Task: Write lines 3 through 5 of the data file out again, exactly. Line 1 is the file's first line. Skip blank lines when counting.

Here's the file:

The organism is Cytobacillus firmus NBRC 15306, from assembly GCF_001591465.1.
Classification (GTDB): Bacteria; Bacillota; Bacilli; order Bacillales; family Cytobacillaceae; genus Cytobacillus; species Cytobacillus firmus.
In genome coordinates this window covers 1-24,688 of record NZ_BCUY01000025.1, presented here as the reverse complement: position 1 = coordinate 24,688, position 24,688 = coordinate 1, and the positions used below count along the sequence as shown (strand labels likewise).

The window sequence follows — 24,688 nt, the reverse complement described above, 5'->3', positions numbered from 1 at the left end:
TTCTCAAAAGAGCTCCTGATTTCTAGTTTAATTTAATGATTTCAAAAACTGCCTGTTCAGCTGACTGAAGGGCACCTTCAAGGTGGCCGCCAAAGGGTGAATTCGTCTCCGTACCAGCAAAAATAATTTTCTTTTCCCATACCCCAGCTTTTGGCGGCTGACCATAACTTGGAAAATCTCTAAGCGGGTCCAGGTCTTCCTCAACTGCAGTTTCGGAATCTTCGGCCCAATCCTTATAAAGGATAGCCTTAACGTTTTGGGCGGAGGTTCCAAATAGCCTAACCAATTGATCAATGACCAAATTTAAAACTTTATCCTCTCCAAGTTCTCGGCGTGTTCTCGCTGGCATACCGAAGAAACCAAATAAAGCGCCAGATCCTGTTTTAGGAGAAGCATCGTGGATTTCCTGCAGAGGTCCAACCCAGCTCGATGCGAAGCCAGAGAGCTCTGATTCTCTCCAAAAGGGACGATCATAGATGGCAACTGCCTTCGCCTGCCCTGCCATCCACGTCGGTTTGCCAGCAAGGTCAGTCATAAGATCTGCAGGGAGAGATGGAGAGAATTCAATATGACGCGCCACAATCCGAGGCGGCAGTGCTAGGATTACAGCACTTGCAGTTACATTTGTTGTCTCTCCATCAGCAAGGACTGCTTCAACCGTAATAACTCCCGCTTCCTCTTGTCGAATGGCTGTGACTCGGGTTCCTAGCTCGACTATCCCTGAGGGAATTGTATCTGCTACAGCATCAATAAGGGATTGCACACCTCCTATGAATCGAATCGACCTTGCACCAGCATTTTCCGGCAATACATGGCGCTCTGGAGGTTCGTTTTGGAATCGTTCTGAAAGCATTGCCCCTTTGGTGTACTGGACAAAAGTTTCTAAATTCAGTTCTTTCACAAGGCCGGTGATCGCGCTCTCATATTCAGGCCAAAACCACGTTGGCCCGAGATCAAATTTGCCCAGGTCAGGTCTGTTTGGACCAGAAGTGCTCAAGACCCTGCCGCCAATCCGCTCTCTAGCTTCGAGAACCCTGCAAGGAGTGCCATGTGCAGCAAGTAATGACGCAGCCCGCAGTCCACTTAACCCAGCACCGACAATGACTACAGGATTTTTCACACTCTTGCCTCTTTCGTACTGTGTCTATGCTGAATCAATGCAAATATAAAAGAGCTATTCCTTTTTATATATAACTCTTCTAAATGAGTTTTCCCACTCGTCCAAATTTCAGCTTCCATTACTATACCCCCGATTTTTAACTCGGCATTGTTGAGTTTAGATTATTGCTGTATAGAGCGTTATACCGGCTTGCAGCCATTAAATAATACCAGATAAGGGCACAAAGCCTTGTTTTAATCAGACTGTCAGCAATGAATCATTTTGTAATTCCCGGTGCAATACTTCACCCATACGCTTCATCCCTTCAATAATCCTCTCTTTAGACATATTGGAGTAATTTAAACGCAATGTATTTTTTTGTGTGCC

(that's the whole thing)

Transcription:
In genome coordinates this window covers 1-24,688 of record NZ_BCUY01000025.1, presented here as the reverse complement: position 1 = coordinate 24,688, position 24,688 = coordinate 1, and the positions used below count along the sequence as shown (strand labels likewise).

The window sequence follows — 24,688 nt, the reverse complement described above, 5'->3', positions numbered from 1 at the left end:
TTCTCAAAAGAGCTCCTGATTTCTAGTTTAATTTAATGATTTCAAAAACTGCCTGTTCAGCTGACTGAAGGGCACCTTCAAGGTGGCCGCCAAAGGGTGAATTCGTCTCCGTACCAGCAAAAATAATTTTCTTTTCCCATACCCCAGCTTTTGGCGGCTGACCATAACTTGGAAAATCTCTAAGCGGGTCCAGGTCTTCCTCAACTGCAGTTTCGGAATCTTCGGCCCAATCCTTATAAAGGATAGCCTTAACGTTTTGGGCGGAGGTTCCAAATAGCCTAACCAATTGATCAATGACCAAATTTAAAACTTTATCCTCTCCAAGTTCTCGGCGTGTTCTCGCTGGCATACCGAAGAAACCAAATAAAGCGCCAGATCCTGTTTTAGGAGAAGCATCGTGGATTTCCTGCAGAGGTCCAACCCAGCTCGATGCGAAGCCAGAGAGCTCTGATTCTCTCCAAAAGGGACGATCATAGATGGCAACTGCCTTCGCCTGCCCTGCCATCCACGTCGGTTTGCCAGCAAGGTCAGTCATAAGATCTGCAGGGAGAGATGGAGAGAATTCAATATGACGCGCCACAATCCGAGGCGGCAGTGCTAGGATTACAGCACTTGCAGTTACATTTGTTGTCTCTCCATCAGCAAGGACTGCTTCAACCGTAATAACTCCCGCTTCCTCTTGTCGAATGGCTGTGACTCGGGTTCCTAGCTCGACTATCCCTGAGGGAATTGTATCTGCTACAGCATCAATAAGGGATTGCACACCTCCTATGAATCGAATCGACCTTGCACCAGCATTTTCCGGCAATACATGGCGCTCTGGAGGTTCGTTTTGGAATCGTTCTGAAAGCATTGCCCCTTTGGTGTACTGGACAAAAGTTTCTAAATTCAGTTCTTTCACAAGGCCGGTGATCGCGCTCTCATATTCAGGCCAAAACCACGTTGGCCCGAGATCAAATTTGCCCAGGTCAGGTCTGTTTGGACCAGAAGTGCTCAAGACCCTGCCGCCAATCCGCTCTCTAGCTTCGAGAACCCTGCAAGGAGTGCCATGTGCAGCAAGTAATGACGCAGCCCGCAGTCCACTTAACCCAGCACCGACAATGACTACAGGATTTTTCACACTCTTGCCTCTTTCGTACTGTGTCTATGCTGAATCAATGCAAATATAAAAGAGCTATTCCTTTTTATATATAACTCTTCTAAATGAGTTTTCCCACTCGTCCAAATTTCAGCTTCCATTACTATACCCCCGATTTTTAACTCGGCATTGTTGAGTTTAGATTATTGCTGTATAGAGCGTTATACCGGCTTGCAGCCATTAAATAATACCAGATAAGGGCACAAAGCCTTGTTTTAATCAGACTGTCAGCAATGAATCATTTTGTAATTCCCGGTGCAATACTTCACCCATACGCTTCATCCCTTCAATAATCCTCTCTTTAGACATATTGGAGTAATTTAAACGCAATGTATTTTTTTGTGTGCC